Check out the recent Google Goggles marketing video. Is the featured example of the use  relevant enough to make a strong case?

Does Google Goggles offer any value added features in your opinion? Leave your comments below.

Russian Search Engine Yandex Doesn’t Care For Lady Gaga on Twitter

SERP Zebra tested Yandex, the Russian search engine by typing in several searches of Twitter accounts such as,, and None of these popular Twitter accounts showed up in the Yandex’s English language search stream. Turns out that Yandex, that is more popular in Russia than Google, doesn’t care that much for indexing Twitter accounts including the official Twitter account of Lady Gaga with over 10 million followers.

Take a look at these four screen shots of search results for the search term by the four major search engines – Google, Yahoo!, Bing, Yandex – taken on May 26, 2011.

Google brings in most results to Lady Gaga’s official Twitter account including selected Tweets by Lady Gaga to her 10,423,008 followers.

Yahoo! also recognizes Lady Gaga’s Twitter account but does not display individual tweets.

Bing follows Yahoo!’s model in recognizing Lady Gaga’s Twitter account but not displaying individual tweets.

Searching Lady Gaga’s Twitter account does not bring results in Yandex. Odly Yandex does list a Brazilian fan Twitter page for Lady Gaga and websites that contain Twitter feeds and media associated to Lady Gaga’s Twittter account.

Yandex itself estimated in 2010 that 60% Russians use Twitter. SERP Zebra does not make any assumptions about Yandex’s policies, whether they are technical, political or under works. SERP Zebra simply wants to bring in these screenshots to remind that different search engines have different practices on how they index content created for social media sites. In the case of Yandex, the Yandex search engine sees Twitter as a walled website which has very little cracks or windows.

SERP Zebra Test Results For “Bing Translator” and “Google Translate”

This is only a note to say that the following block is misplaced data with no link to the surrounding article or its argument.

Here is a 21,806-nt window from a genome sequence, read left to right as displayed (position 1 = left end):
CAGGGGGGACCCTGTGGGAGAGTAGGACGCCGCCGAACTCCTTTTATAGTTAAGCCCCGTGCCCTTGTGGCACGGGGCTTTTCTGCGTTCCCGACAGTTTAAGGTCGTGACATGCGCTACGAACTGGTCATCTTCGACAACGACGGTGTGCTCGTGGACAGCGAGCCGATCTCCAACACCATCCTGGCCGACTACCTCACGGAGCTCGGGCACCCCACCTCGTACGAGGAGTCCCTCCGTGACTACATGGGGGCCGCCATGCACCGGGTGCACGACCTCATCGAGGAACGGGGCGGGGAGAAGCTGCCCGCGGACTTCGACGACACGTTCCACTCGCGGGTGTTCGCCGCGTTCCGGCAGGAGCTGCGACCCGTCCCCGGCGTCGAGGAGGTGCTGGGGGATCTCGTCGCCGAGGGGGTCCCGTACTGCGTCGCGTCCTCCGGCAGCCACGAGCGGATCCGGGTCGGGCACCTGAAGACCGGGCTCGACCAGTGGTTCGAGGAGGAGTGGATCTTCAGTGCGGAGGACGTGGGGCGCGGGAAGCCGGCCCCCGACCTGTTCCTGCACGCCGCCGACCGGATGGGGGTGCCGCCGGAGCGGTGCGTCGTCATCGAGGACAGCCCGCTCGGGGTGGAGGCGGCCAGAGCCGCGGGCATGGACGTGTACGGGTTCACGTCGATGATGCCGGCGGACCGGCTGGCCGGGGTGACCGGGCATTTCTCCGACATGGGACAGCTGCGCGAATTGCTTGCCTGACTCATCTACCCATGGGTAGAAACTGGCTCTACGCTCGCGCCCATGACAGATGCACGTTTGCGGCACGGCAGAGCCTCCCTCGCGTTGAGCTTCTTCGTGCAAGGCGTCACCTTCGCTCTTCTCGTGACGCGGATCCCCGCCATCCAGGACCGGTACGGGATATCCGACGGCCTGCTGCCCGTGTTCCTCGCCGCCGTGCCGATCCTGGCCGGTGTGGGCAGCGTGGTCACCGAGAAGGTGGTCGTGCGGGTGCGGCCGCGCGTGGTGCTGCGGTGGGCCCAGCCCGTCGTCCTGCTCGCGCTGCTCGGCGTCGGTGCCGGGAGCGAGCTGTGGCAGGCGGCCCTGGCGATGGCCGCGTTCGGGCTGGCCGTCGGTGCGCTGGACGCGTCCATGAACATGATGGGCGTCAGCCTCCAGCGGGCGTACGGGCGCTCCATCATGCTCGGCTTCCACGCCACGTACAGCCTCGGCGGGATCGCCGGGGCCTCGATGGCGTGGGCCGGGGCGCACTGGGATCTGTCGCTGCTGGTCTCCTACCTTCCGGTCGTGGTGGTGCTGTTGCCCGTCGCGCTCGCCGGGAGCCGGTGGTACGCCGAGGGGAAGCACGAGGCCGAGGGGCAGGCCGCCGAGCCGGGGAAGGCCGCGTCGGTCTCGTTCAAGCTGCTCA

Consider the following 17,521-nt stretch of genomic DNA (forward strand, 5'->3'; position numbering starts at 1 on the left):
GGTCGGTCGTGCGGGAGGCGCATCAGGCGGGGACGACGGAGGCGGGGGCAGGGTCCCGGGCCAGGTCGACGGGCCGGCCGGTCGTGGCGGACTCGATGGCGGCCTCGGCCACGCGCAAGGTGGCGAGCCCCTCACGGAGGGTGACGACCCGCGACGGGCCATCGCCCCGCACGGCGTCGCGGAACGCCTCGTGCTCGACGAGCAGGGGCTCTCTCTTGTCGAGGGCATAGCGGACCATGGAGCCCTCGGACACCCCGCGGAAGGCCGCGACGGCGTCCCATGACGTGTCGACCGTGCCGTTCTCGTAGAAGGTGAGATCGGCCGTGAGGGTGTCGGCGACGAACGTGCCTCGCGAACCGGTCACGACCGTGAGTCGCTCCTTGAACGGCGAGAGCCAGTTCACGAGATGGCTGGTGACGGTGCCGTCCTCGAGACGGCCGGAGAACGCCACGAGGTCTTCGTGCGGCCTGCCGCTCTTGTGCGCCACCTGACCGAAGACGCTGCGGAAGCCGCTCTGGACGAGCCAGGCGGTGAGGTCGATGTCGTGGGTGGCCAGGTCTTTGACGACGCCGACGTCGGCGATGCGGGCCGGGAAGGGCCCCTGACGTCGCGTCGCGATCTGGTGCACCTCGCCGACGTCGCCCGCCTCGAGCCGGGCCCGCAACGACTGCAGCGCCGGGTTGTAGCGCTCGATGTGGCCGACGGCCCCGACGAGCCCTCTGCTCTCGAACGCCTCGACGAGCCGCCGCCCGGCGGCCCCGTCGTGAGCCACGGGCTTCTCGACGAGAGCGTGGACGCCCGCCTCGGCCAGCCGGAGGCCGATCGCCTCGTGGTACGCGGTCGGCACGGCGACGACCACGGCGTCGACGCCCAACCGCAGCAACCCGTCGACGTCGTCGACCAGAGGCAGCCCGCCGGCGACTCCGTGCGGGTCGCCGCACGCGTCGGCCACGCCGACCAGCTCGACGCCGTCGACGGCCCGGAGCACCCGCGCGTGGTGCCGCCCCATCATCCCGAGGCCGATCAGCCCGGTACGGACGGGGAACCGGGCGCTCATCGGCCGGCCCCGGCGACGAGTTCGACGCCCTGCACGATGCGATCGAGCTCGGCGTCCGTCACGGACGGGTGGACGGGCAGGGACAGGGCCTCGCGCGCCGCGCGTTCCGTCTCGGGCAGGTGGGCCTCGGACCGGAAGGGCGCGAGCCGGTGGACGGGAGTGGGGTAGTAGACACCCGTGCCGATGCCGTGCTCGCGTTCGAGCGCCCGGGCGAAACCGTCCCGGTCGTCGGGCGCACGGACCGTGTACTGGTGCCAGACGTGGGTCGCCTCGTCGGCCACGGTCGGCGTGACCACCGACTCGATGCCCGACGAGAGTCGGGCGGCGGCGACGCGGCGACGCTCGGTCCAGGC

Both search engines Bing and Google offer a wealth of services including language translation. SERP Zebra wanted to find out which multi-featured search engine knows languages better. Since SERP Zebra is already planning his annual conference on linguistics and etymology in Helsinki, Finland, it was only appropriate to test these two translator’s ability to translate English to Finnish. SERP Zebra typed in four sentences to both Bing Translator ( and Google Translate ( The sentences with fairly simple sentence structures were:

1) Let’s visit my grandmother next weekend.
2) My dog likes to run.
3) Your father is an athlete.
4) Is Bing’s language translator better than Google’s?

Here are the results:

Now, to be reasonable, Finnish belongs to an Ugric language group and is, for a native English speaker, a much harder language to learn and translate especially when compared to Germanic languages such as German, Dutch or Swedish. Having said this, we should not worry about hurting software’s feelings, so the game is fair. Google was a clear winner with 100% correct translations for sentences “My dog likes to run” and “Your father is an athlete.” Bing could not handle either one of these simple sentences because of its inability to translate the word “run” correctly and its inability to translate the word “athlete” at all . Google scored 5 points out of 8, and Bing 2 points out of 8.

Summary: Based on the “Translate from English to Finnish” test Google Translate had a stronger vocabulary, and would be, out of these two web software applications, SERP Zebra’s preferred language translator tool during the upcoming conference of Finnish etymology.

SERP zebra
SERP Zebra